Parents and caregivers have increasing options to conduct vision screening at home. There are now charts available for computer download and smart phone apps designed to test vision. One of the most popular is an HOTV chart from Prevent Blindness America.11

    The PEDIG Jaeb Visual Acuity Screener has a well-validated HOTV chart that can be downloaded for computer use.12

    Increasingly smart phone apps are being developed for both acuity (Peek Vision) and objective instrument–based screening (GoCheck Kids). These instruments are currently under objective study to validate efficacy and will expand vision screening access.

    Recommendation Updates

    The emergence of new technology necessitates continued updates of recommendations. The option of new objective instrument based screening provides more tools in the evaluation of younger children. In a review of vision-screening literature, the USPSTF Vision Screening for Children 1 to 5 Years of Age: US Preventive Services Task Force Recommendation Statement13 recommends a one-time screening for ages 3–5 years. Recommended techniques include visual acuity, stereoacuity, cover-uncover testing, Hirschberg light reflex, and instrument-based screening. This review finds insufficient evidence to screen children younger than 3 years. However, a large community-based screening program demonstrated that vision screening in children less than 3 years can reliably detect amblyogenic risk factors, and therefore recommends initiation of photoscreening in children aged 1 year and older.14 The medical community consistently supports vision screening by age-appropriate methods throughout infancy and childhood. It is expected that evaluation of technologic advances will continue to extend opportunities for vision screening.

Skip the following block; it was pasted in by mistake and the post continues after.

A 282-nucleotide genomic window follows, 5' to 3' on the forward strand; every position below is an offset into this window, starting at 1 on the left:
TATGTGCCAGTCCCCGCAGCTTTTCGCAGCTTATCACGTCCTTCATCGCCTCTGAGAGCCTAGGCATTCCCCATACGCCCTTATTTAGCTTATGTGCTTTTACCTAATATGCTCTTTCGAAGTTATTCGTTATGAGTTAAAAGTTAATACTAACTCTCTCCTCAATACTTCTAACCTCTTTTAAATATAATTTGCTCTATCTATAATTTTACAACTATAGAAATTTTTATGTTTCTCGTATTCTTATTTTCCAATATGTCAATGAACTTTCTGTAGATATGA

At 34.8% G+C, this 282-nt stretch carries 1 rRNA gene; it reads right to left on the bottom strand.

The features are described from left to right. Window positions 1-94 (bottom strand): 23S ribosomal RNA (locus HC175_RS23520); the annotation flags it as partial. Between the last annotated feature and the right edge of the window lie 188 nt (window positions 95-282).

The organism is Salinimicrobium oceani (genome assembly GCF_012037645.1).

Repeat Screenings

    Repeat screenings are important to maximize screening effectiveness. A single screening is insufficient to detect amblyopia with high sensitivity because children with poor vision might peek at the chart or memorize it to pass the test or to please the examiner. Also, different problems present at different ages: The chance of detecting a problem is greater if the screenings are repeated. Thus, most programs are designed with the expectation of annual or biannual screenings.


    Follow-up care is needed for children found to have a vision or ocular problem. Children should be referred to an eye-care provider experienced in the care of children immediately with the expectation of being seen within 3 months, or as appropriate based on findings, for a comprehensive exam. A comprehensive examination includes a binocularity and strabismus evaluation, a dilated fundus exam, a cycloplegic refraction, and other testing as indicated. A child unable to complete vision screening should undergo a repeat screening within 6 months. Completed examinations should be tracked to improve the sensitivity and specificity of the screening program and to encourage parents who have not had a follow-up examination yet to do so. Lack of follow-up care is often a limitation to program success. An integrated health data system is suggested to improve tracking referrals and evaluation of vision screening programs.15